PAM: Welcome. I’m Pam Laricchia from livingjoyfully.ca and today I’m here with Dola Dasgupta. Hi Dola!
DOLA: Hi Pam, nice to be on your podcast.
PAM: Oh, thank you so much. It’s so nice to see you. You know, we’ve been connected online for years, right. And I believe we have a mutual friend, Hema?
DOLA: That’s right. That’s right. Hema is a dear friend of mine.
PAM: Yes. Mine as well. She actually did the illustrations for my Unschooling Journey book. So, all of that is to say that I’m very excited about this opportunity to speak with you.
DOLA: Yeah, I’m excited too about this podcast because I’ve been listening to many of them and have read your blog as well, many people reference your blog and your books in a lot of unschooling forums. I have one of your books. I have referred people to it myself. So yeah, it’s really great to be on this.
PAM: Oh, it’s going to be lots of fun.
To get us started, can you share with us a bit about you and your family and what’s everybody interested in right now? I love getting a little snapshot.
DOLA: Yeah. So, we live Pune. Which is a smaller town, turning into a big city. In a state called Maharashtra, which is the captain of Bombay/Mumbai. I think people know Mumbai.
We move to Pune from New Delhi about 10 years ago. I was divorced, so I wanted to make a fresh start. So, me and my children moved to Pune. My daughter is now 18 and my son is going to be 14 next month. We are exploring a lot of things. My daughter is in to a whole lot of things right now. She’s kind of training in piano, in Western vocals, rock and pop. She’s in love with everything Korean. So, she self-taught herself the Korean language and now she takes a few classes. She’s part of a few exchange clubs, Korean exchange clubs. She’s also taking Japanese classes. Then she, she’s basically into multiple things, music being one of the most important things in life. My son, Ishaan—by the way, my daughter’s name is Gourika. We call her Ginny at home and being Bengalis, we always have two names, one for the world, one for home.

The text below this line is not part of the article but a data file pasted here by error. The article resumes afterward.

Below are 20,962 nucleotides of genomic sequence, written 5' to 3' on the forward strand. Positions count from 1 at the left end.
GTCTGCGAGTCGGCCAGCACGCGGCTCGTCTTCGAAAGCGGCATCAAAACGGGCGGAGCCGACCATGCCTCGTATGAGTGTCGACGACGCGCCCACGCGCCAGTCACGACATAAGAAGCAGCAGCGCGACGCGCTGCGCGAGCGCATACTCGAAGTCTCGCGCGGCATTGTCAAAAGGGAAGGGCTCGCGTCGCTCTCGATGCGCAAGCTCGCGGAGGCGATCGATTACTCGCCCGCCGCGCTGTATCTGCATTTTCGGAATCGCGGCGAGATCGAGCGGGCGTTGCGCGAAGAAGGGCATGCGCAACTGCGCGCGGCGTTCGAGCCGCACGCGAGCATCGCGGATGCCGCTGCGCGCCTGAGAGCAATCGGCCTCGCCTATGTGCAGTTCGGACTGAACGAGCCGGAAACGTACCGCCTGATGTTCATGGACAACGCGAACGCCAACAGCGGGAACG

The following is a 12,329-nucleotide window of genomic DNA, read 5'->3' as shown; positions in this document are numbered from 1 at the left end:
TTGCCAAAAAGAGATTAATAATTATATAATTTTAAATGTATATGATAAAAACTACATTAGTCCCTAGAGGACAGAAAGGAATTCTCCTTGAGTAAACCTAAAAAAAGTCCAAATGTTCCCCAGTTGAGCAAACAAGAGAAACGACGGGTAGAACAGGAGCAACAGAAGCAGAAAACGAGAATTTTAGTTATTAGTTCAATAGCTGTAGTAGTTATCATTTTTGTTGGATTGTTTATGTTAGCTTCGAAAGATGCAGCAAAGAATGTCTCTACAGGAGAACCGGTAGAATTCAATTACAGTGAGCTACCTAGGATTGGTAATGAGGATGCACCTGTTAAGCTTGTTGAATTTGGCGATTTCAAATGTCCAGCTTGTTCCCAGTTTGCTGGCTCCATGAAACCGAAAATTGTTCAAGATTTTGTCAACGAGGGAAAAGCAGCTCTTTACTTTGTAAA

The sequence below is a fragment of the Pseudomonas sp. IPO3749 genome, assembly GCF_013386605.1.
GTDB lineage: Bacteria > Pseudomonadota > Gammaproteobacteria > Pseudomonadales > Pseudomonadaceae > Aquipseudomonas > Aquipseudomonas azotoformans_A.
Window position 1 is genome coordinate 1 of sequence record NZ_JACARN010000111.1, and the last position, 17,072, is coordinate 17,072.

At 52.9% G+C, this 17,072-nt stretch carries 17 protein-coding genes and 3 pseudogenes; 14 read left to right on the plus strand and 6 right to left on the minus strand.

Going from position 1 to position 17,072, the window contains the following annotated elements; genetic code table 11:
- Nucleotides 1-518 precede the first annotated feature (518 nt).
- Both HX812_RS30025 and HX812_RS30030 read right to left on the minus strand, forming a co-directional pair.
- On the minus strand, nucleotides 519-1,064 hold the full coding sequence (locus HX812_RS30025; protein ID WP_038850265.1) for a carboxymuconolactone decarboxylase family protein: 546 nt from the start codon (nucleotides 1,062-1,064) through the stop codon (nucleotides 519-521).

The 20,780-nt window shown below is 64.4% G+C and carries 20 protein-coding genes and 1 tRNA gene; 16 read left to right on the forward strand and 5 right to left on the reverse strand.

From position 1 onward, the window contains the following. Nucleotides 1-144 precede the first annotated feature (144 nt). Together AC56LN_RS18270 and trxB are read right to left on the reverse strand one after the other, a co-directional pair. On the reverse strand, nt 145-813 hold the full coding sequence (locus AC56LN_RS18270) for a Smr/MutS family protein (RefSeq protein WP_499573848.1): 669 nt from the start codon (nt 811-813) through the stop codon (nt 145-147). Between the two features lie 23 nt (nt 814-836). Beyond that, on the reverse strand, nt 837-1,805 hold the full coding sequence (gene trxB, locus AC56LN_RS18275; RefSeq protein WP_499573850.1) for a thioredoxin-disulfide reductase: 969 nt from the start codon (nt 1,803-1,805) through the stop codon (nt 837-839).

My son, he is mostly a gamer, he spends most of his time with his PC, and his favorite is Minecraft, still is meandered through Overwatch and Fortnite. But he keeps coming back to Minecraft all the time because he’s a builder at heart.
And he’s into drumming. And recently he started training in bass guitar and he is learning Japanese—he’s into everything Japanese. So, my daughter is into everything Korean, and my son is into everything Japanese. And I just want to show you something. This is my son’s … Samurai sword.
PAM: Samurai sword? Katana?
DOLA: Yes. It’s a katana. So that’s how interested he is in everything Japanese. All of us love food. So, we keep experimenting with cooking different kinds of food. And I am a storyteller. I do a lot of storytelling and a bunch of other things like holding circles where we share and listen on various different topics, could be parenting, could be feminism, could be a poetry, could be just about emotions and feelings, sexuality, a whole lot of things. So, these are the things that we do as a family right now.
PAM: Wow, that sounds amazing. I love that. And so many little connections came up. You mentioned before the call started that you guys were watching a recording of the Grammy’s, that ties right into that love of music that I hear with them. The Japanese, the weapons, my son who is very into martial arts has done a lot of weapons training and stuff. So that’s super cool too. And I’ve seen some videos of your storytelling, which is amazing. So, I’m going to share some of those in the show notes.
DOLA: Okay. That’s nice. Yeah. Yeah, of course. It’s absolutely fine. Oh, and by the way, I’m also a big crochet person. I got into crochet about two years back and, and then it’s like something that I keep doing all the time in between everything else that I do, there’s always crocheting on my fingers and I just pick them up and I start doing. So that’s, that’s another thing that is my passion lately. Do a bit of gardening on my terrace, try to grow things as naturally as possible.
PAM: It’s so fun. I mean that’s what I love about the snapshot is just seeing how all these things weave together. Because all those interests are respected inside your home and, and they all weave together. Like you said, the crochet just picks up, which reminded me that Lissy recently learned how to crochet.
She has been knitting for most of her life, and she’s making a big blanket now, but then when she was home for Christmas, she got Joseph interested in crocheting, so you know, he’s gotten stuff too, and may be picking it up.
It’s really fun just to have something in your hands. And I love how hearing about other people’s interests and things that are weaving through their lives, just sparks other ideas for other people. You can see all the little bits. It’s so fun.
How did you discover unschooling and what did your family’s move to unschooling look like?
DOLA: I think when we became parents. So, Gourika was adopted and she’s my first one. And then, you know what, I must say something first. People always say, “You don’t send your children to school? How brave of you!” I say, “You are brave sending your children to school. I’m not! I’m not brave.”